A not so illegal industry

It was early October 2019, and the morning after the night on which we observed the miners’ nocturnal prospecting. We’d decided to try and meet some of them, and ask to be taken aboard a barge to observe an evening or two of gold mining.

While we hoped to ask a lot of questions, shoot pictures and video, and get a rare inside look at the industry, we would not be asking for any names or reveal any faces — gold mining in Brazil is only legal with a permit, so a great deal of it is conducted as part of the Amazon’s shadowy illicit gig economy.

During the afternoon, we went down to the Porto Velho riverside and crossed over to the opposite bank where barges of varying sizes were docked — we counted hundreds up and down the river.

Seen by the light of day, a typical dredger looks like an ungainly sea monster: each big barge is topped with giant hoses like elephant trunks, above which hover massive cranes. The cranes are used to lower the huge flexible hoses down to the river bottom, where they suck up mud, sand, silt, and hopefully specks of a precious metal humans have craved beyond reason for centuries.

These urban dredgers mostly lacked permits, so went about their illicit work under cover of darkness. But the degree of that “illegality” is highly debatable. During the day, these floating machines were clearly visible to all, tied up along the banks of the Madeira in plain view of the 530,000 inhabitants of Porto Velho, the capital of Rondônia state.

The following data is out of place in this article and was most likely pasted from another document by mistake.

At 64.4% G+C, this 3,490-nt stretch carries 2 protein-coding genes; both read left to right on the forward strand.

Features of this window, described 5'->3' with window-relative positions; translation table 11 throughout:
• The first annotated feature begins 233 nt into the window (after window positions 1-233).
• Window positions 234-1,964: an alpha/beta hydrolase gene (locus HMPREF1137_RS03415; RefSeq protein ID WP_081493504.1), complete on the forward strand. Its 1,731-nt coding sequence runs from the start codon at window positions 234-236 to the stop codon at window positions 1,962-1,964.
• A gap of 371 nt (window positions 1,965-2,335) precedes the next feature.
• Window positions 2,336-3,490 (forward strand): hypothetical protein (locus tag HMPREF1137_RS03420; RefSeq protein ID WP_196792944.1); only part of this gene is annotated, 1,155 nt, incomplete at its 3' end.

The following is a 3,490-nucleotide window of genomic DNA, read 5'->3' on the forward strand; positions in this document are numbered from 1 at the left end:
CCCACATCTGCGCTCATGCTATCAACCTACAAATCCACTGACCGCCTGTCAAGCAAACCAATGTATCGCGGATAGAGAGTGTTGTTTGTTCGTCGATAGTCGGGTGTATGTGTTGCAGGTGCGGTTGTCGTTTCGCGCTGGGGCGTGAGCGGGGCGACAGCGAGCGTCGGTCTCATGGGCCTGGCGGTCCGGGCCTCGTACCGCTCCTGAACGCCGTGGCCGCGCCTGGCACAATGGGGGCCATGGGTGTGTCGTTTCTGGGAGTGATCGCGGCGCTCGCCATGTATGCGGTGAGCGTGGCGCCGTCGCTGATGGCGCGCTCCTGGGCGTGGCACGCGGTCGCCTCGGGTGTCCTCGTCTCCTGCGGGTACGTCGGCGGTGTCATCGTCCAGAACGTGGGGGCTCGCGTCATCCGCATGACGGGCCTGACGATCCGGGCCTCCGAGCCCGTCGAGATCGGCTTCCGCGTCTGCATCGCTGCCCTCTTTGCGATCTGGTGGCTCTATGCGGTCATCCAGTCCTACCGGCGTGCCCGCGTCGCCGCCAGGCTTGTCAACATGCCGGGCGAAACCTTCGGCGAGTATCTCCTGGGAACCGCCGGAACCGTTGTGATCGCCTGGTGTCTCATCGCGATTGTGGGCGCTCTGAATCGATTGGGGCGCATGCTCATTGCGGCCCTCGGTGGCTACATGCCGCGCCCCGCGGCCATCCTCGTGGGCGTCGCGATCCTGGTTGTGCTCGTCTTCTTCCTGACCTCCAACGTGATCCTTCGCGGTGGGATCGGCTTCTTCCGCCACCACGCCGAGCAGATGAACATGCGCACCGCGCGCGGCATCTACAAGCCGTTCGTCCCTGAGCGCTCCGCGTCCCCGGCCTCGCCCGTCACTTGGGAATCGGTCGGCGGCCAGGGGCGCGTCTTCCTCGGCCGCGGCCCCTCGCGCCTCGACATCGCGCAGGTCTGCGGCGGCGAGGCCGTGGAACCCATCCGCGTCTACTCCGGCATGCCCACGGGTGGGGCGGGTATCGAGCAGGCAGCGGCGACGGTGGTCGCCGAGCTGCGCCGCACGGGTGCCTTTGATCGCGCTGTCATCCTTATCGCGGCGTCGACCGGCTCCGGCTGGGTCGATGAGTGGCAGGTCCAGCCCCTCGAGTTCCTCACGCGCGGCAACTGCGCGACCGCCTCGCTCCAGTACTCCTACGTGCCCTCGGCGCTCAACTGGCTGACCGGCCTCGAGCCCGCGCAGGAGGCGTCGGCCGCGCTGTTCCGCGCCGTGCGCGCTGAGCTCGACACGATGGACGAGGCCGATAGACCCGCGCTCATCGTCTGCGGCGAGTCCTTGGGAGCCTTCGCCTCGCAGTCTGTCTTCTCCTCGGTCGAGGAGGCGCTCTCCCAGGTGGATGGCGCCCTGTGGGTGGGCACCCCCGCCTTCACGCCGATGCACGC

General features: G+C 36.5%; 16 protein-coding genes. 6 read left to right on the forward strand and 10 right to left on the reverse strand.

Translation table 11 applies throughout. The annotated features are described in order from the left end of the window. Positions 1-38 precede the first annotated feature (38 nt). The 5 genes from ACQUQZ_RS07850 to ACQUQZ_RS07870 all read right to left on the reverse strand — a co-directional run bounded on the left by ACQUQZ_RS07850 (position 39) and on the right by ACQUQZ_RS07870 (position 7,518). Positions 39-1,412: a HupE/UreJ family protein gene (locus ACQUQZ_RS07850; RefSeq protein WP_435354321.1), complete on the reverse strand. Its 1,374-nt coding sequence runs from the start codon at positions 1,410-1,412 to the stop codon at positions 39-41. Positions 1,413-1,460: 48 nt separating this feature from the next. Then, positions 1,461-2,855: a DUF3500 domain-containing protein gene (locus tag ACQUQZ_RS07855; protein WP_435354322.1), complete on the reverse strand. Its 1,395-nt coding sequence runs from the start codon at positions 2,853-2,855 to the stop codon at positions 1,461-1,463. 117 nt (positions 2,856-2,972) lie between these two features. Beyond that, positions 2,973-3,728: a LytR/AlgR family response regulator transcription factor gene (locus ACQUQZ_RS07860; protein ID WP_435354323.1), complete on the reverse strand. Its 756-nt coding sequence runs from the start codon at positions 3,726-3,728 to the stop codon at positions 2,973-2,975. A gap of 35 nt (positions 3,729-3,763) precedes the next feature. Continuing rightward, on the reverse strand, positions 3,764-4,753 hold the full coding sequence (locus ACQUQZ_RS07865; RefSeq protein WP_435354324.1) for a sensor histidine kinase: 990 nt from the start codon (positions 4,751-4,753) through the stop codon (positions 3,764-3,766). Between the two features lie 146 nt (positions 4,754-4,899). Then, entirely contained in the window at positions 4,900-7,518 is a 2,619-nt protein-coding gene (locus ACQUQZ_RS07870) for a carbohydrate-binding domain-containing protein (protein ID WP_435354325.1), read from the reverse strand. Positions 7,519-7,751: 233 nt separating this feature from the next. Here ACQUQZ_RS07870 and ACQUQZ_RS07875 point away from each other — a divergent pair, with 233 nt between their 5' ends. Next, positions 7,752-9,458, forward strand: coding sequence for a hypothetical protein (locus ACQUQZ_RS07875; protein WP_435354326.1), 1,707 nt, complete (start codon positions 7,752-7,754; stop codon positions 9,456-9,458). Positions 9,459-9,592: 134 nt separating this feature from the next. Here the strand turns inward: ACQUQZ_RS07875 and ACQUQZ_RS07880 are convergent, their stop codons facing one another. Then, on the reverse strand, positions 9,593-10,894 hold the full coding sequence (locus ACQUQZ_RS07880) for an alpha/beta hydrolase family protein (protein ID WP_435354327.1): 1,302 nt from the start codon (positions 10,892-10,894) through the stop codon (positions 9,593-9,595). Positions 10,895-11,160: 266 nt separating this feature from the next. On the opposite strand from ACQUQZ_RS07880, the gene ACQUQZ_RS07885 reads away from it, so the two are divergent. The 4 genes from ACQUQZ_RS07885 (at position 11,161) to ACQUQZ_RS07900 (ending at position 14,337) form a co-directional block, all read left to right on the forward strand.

Lately, thousands of new miners have been drawn to the dangerous and unhealthy Amazon gold mining industry. Risking arrest they are driven by the incessant, rising global demand for the precious metal. The miners’ risk is compensated by a recent astronomical rise in gold prices. At the moment, gold is selling at the highest level in a decade — more than US$1,700 per ounce, or $54 a gram, a price forced ever upward by the grim uncertainties of the Coronavirus pandemic and a tanking world economy.

Inside Brazil’s gig gold mining economy

We found the garimpeiros, as the prospectors are called in Brazil, aboard one of the dredges we’d seen fleeing the river the night before.

They were joined by the operation’s owner. A young man in his thirties, he had once worked with an “old” garimpeiro on the Rondônia and Acre state borders. His former boss, seeing the young man’s dedication, offered to sell him a dredger — a great opportunity, even though he is still paying it off.

Mining dredges vary in cost, depending on barge size, and how much sediment can be pulled up per hour. Our operator tells us that dredges can cost anywhere from R$100 thousand to R$1 million (US$20k to US$200k). So lucrative is gold mining along the Madeira River, that investments there for a single dredger have reached some R$2 million (US$400k) according to a Federal Prosecutor’s Office report.